Dreamfit has real-world impact

25/03/2009 - 22:00


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A UNIQUE partnership between Shenton Park-based Dreamfit Foundation and Wesfarmers is enabling the two organisations to meet their respective staffing and recruitment goals.

Dreamfit has real-world impact

A UNIQUE partnership between Shenton Park-based Dreamfit Foundation and Wesfarmers is enabling the two organisations to meet their respective staffing and recruitment goals.

Dreamfit was established in June 2003 when founding chief executive Darren Lomman, then a 20-year-old University of Western Australia engineering student, met Shane Thompson, a former motorbike champion who had become a paraplegic following a motorbike accident.

That chance meeting led to the creation of a unique not-for-profit organisation that allows engineering students to be mentored and trained through a range of projects designed to benefit disabled Western Australians.

"At the time I thought, 'I'm not going to end up working in the corporate world and make some big company lots of money from my engineering', so I thought the foundation was my one chance to do something for the community and help someone out, and I knew that's what I wanted to do," Mr Lomman told WA Business News.

Some time after the encounter with Mr Thompson, Mr Lomman attended a function and was seated next to Wesfarmers chief executive Richard Goyder.

Mr Goyder showed an interest in the foundation and recognised it as a unique opportunity to recruit young engineering students with experience working on real projects.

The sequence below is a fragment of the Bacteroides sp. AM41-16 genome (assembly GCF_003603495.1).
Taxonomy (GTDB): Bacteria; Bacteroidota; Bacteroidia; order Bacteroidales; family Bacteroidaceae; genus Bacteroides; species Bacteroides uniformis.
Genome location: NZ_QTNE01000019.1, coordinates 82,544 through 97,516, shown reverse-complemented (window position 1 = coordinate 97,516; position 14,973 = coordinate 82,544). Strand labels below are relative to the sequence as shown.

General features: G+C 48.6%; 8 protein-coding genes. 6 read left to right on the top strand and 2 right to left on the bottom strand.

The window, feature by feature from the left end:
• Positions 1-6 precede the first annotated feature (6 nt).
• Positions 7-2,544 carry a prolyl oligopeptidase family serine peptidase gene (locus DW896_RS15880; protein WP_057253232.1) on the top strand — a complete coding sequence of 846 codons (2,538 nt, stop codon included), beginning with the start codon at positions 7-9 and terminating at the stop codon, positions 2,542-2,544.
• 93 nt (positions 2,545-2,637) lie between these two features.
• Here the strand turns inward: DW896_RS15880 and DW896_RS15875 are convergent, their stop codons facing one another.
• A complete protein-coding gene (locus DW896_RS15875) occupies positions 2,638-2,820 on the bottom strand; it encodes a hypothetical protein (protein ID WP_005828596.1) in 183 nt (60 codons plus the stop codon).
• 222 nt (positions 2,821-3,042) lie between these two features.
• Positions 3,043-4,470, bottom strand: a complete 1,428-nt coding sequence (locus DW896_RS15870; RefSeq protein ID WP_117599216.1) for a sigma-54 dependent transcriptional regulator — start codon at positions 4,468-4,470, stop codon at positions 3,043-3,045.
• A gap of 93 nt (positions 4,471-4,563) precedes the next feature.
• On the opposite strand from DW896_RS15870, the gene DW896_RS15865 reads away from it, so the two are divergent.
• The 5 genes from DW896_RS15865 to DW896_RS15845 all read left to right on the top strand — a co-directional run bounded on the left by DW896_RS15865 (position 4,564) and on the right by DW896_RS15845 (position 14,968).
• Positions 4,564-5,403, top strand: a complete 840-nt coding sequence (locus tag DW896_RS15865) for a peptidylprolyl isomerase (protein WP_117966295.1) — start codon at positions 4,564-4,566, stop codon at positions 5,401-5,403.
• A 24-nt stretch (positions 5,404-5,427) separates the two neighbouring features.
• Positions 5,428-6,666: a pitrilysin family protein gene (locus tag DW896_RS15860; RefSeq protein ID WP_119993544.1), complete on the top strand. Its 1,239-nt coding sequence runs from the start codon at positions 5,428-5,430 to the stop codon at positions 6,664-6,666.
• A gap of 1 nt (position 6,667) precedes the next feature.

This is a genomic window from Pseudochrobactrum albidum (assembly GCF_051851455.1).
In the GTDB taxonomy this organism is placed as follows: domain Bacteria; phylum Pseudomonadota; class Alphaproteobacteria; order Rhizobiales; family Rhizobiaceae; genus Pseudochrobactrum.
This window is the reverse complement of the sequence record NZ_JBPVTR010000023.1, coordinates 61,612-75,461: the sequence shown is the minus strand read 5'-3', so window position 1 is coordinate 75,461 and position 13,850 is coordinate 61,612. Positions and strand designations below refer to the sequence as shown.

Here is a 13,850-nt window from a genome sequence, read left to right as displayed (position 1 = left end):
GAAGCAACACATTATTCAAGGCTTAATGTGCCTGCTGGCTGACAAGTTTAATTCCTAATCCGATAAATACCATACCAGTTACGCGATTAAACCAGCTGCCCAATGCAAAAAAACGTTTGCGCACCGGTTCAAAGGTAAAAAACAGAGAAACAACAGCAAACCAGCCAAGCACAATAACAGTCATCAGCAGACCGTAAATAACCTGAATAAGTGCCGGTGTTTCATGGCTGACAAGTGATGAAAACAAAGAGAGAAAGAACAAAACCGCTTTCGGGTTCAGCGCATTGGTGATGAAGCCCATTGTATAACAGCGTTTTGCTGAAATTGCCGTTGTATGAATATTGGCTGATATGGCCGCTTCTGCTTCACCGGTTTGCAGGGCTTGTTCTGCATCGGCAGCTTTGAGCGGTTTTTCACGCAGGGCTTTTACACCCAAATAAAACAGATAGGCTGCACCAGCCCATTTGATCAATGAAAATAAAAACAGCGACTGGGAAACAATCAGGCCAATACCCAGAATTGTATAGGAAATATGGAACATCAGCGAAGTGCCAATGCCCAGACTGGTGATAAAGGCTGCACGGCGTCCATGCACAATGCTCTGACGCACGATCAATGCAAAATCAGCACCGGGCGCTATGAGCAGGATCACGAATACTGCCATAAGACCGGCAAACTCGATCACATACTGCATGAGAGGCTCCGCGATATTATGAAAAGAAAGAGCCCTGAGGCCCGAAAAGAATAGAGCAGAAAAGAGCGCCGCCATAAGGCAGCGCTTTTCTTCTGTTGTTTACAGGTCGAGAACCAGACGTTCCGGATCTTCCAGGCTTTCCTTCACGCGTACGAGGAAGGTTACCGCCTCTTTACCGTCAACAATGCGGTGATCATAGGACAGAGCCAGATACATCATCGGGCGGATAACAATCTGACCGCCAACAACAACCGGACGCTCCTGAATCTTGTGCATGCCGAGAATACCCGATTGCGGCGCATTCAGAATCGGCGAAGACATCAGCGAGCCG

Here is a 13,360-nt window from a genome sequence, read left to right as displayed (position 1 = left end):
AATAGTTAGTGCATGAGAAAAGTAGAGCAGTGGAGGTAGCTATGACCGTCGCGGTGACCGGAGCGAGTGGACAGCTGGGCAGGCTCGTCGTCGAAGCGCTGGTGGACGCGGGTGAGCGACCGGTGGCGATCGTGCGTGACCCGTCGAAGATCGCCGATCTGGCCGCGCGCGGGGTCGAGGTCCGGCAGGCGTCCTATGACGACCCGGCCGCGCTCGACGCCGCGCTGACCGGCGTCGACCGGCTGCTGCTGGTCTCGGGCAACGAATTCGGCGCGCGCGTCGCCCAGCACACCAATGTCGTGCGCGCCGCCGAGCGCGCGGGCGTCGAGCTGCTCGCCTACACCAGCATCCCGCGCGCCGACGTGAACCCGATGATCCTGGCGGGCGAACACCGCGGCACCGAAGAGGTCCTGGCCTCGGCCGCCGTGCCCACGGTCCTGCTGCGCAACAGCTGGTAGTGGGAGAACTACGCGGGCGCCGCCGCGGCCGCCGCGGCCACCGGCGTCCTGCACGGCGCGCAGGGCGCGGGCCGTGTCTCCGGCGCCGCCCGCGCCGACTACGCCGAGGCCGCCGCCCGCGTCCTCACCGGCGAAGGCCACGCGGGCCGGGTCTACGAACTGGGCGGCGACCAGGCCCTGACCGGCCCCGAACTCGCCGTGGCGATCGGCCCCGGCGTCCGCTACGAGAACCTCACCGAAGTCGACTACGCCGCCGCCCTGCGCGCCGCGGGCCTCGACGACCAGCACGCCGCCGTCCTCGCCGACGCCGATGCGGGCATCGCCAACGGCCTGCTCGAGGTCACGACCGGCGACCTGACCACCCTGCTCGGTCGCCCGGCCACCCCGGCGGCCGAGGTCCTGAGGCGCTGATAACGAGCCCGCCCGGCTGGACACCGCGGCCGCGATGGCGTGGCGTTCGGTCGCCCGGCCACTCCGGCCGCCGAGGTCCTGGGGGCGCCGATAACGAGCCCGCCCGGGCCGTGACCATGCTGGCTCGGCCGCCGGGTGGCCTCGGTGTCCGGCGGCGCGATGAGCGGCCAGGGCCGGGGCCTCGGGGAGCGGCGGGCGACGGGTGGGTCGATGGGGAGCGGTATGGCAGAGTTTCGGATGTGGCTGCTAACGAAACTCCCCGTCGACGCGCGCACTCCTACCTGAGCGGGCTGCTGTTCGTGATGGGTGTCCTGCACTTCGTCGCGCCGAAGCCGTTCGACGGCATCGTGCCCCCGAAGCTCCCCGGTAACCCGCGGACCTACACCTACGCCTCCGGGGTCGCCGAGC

"He's [Mr Goyder] probably the closest to the most philanthropic support we've ever had, but the interest for him was the engineering students coming through," Mr Lomman said.

"The tangible outcome for Wesfarmers is that we're training the next generation of employees. With the new structure we're looking at a two-and-a-half-year program, so towards the end of the students' second year they come to us and do an induction and get the real world skills right here.

"For the students it's a fantastic opportunity to understand handling management timelines, and they work with structural engineers who oversee the engineering side of things.

"So it's a chance for Wesfarmers to meet some students before they graduate and to take a look before other companies and see first-hand how they work and whether they want to employ them.

"Lot's of people are getting laid off at the moment and there's a lot of engineering students coming through, so these companies are going to have challenges; they're probably not hiring as many as they were - they might have dropped their intake from 30 to five.

"So it's even more crucial to hire the five students, so how do they do that?"

According to Mr Lomman, this is one of the benefits Dreamfit can offer - putting the students through two-and-a-half years of training and recruitment exercises and assessing their worth.

"They can go through the whole feasibility plan, implementation, reporting and all of the skills you will need for an engineer and these companies will know if a candidate is good for employment or not," he told WA Business News.

"So instead of investing their money into costly recruitment exercises once they graduate, they can put their money with us, we can work with them and we can tell them basically who the good ones are.

"But at the same time we're helping the disabled community; it's a real win-win situation."

Dreamfit has a seven-year peppercorn lease ($1 per year) with strategic partner UWA to operate its workshop at Shenton Park, aptly named Dreamplex, with the university investing $1.5 million by providing the facilities and land.

Although Dreamplex is supported by local businesses such as Hames Sharley Architects, Wood and Grieve Engineers and Structerre, the foundation is having difficulty raising several million dollars to complete workshop fit out-so it can reach its potential to train 150 engineering students each year.


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